Grace and peace to you from God our Father and from our Lord and Savior Jesus the Christ. Amen.
We are knee-deep in the “summer of bread,” when we find ourselves yet again in chapter 6 of the Gospel of John. You are not hearing things or experiencing déjà vu, and I am not reusing my sermons while Pastor Egan is gone. Every three years we are guided through five weeks exploring Jesus’ “I am the bread of life” speeches. As a brand-new pastor, this doesn’t seem so daunting, but ask me again in three years when I have to “bake something fresh.”
Did you know that the variety of food we experience at the grocery store is an anomaly as far as human history goes? What we think of as fancy and expensive artesian bread used to be it. You or your mom, sister, or wife would get up early in the morning and bake the bread for the day, probably from wheat that your family had harvested yourself or purchased directly the farmer, and then ground into flour with your own tools. “Whole grain” bread was more accident than luxury. The fancy bread that we see now, like on the front cover of your bulletin, used to be the cheap everyday stuff - what we might consider plain white Wonder bread today. When Jesus said, “I am the bread of life,” our twenty-first century minds we should be picturing the basic white bread that our moms used to make peanut butter and jelly sandwiches for us when we were kids. Nothing fancy. Nothing terribly special. Just the old familiar stand-by you could find in any store on the street, something you eat without really thinking about it.
But what if your ordinary peanut-butter and jelly sandwich suddenly showed up on the menu of that fine Italian restaurant down the street, listed between the calamari and the escargot?
Looking at Jesus, you would not see anything special: a thirty-something Jewish peasant bachelor with coarse carpenter hands and a kind face, along with twelve of his friends who were weather-worn and a little rough looking. When Jesus is talking the crowd here, the same crowd from last week, he is near the town of Capernaum, close to where he grew up. People in the crowd knew Jesus’ background and upbringing - they knew his parents and what they did for a living, back when sons normally took over the family business. “What a social-climbing upstart,” critics must have thought of this preacher man who should have stuck to carpentry. Just who does he think he is?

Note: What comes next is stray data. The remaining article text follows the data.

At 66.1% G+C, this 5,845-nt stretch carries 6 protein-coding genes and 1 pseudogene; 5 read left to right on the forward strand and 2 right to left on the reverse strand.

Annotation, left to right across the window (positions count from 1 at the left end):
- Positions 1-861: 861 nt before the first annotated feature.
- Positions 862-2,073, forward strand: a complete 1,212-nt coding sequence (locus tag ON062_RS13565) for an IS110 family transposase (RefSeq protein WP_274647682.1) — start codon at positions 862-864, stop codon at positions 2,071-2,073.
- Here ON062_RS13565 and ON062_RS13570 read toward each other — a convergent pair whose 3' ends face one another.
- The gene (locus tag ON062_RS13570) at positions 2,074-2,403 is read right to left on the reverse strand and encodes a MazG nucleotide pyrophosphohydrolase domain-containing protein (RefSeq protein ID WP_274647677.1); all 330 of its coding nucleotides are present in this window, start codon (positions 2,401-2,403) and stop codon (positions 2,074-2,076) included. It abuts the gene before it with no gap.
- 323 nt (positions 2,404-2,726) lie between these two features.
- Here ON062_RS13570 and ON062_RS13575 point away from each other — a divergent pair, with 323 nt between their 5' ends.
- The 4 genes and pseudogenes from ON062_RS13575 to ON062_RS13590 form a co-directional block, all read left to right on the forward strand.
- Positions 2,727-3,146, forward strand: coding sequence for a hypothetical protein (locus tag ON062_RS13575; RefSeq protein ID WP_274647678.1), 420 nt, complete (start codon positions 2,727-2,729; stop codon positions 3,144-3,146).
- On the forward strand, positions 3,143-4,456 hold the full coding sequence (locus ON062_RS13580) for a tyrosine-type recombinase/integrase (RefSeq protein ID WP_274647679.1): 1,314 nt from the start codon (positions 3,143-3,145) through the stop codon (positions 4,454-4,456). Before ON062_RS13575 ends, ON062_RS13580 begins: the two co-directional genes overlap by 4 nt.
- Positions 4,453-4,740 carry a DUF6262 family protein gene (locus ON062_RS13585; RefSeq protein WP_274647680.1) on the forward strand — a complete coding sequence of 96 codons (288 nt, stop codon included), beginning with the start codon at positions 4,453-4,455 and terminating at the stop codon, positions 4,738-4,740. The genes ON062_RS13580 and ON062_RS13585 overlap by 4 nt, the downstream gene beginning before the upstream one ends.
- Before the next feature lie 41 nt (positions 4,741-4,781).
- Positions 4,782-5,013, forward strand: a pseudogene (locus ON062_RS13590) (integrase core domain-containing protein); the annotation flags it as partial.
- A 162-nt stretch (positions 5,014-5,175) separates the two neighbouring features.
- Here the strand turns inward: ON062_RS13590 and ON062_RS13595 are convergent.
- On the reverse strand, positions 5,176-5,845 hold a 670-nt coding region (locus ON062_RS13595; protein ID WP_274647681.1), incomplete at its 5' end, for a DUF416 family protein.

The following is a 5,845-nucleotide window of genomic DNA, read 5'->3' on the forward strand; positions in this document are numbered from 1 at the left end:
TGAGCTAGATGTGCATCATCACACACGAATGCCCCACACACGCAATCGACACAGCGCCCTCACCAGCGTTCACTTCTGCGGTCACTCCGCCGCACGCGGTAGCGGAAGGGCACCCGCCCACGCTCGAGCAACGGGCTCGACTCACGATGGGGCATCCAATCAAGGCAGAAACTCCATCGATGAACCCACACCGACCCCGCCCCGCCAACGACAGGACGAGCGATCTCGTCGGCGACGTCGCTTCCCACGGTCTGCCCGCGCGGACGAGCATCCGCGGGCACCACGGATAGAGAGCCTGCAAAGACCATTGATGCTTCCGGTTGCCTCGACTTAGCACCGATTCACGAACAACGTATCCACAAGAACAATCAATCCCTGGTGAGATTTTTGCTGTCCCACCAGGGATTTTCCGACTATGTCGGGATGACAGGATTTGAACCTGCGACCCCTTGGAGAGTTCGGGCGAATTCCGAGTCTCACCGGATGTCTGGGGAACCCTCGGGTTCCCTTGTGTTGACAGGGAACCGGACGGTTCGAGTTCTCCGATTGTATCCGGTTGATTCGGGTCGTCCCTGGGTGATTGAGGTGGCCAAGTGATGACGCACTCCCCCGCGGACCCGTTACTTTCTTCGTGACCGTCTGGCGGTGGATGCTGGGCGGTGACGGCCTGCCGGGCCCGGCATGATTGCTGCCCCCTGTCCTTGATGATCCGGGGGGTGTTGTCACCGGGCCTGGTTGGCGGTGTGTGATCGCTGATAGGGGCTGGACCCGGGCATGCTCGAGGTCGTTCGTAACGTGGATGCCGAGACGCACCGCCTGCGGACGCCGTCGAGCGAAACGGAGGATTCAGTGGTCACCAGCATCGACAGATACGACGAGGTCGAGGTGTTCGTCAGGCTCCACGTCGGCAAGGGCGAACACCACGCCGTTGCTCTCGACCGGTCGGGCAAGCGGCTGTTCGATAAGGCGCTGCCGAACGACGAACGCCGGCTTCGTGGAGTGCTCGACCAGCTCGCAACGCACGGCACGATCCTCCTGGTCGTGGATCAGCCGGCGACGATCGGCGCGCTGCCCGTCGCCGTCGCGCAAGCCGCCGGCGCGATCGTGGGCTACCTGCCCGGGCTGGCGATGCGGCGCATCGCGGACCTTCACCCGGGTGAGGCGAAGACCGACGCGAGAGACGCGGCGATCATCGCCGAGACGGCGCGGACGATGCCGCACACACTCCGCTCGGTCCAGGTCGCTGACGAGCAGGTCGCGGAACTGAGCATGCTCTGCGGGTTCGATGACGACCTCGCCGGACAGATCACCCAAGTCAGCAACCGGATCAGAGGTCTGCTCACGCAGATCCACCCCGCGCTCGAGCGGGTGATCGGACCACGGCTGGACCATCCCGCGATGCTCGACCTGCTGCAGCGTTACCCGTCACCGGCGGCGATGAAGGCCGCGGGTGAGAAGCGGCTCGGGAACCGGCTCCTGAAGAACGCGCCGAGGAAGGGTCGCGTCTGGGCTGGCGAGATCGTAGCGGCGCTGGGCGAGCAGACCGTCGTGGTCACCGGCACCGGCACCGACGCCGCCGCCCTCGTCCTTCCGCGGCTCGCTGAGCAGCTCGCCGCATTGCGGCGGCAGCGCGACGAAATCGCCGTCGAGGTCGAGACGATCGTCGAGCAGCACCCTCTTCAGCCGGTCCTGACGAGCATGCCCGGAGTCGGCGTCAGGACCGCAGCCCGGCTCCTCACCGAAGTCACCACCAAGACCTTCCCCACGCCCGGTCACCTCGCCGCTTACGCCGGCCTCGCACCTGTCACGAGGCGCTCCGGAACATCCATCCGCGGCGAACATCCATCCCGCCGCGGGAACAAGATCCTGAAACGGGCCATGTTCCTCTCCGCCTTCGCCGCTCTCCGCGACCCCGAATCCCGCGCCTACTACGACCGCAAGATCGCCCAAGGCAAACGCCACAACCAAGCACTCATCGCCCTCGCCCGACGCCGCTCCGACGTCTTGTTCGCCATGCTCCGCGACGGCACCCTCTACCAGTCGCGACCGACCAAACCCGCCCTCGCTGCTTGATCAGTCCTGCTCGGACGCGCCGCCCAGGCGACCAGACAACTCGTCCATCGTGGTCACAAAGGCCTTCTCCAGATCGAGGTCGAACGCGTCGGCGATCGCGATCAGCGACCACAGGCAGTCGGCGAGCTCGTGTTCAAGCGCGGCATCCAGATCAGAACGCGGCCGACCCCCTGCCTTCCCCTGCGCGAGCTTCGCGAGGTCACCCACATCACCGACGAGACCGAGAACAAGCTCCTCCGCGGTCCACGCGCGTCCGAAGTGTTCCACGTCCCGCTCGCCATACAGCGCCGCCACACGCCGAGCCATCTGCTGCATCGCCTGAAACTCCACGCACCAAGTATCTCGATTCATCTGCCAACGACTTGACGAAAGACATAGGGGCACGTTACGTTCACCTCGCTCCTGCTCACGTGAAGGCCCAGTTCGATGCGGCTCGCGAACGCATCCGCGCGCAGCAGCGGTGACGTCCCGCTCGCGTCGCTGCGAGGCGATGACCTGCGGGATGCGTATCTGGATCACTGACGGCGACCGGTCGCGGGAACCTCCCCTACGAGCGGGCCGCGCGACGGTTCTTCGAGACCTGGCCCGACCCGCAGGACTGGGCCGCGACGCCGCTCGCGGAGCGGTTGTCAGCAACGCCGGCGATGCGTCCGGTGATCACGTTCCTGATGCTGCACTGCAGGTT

By now in John’s Gospel, Jesus had performed a number of signs, not least among them was turning water into wine at a wedding in Cana and the feeding five thousand people from three weeks ago. And some people still did not want to listen to what Jesus had to say. Many still refused to believe that Jesus was the one sent by God. I don’t know about you, but after all that, I would be pretty frustrated at their lack of faith.
This is a common theme, found in nearly every superhero movie in the last few years: the hero is chosen for some great task, does some good at the outset, but experiences some setbacks. Superman experienced Kryptonite. Thor was banished to Earth. Batman took the blame for someone else’s crime. But you know this happens to us “regular folks” too. We begin a new job or tackle a new project – we are excited and full of energy. But then we experience setback after setback, and pretty soon, our resolve weakens and our energy dwindles. We get discouraged and want to give up. Like Elijah, we want to sit under the nearest broom tree and declare: “I can’t do it any better than the next person. I give up.”
In Elijah’s case, he was discouraged enough to want to die. Elijah was a great prophet in the Old Testament, God’s only follower left in once-God-fearing land, which had fallen under the influence of an idol-worshipping queen. Even though Elijah had just scored a huge victory in a showdown against queen’s pagan prophets, he still had to flee for his life or face her wrath. See, sometimes the stories in the Bible are as good as or better than movies.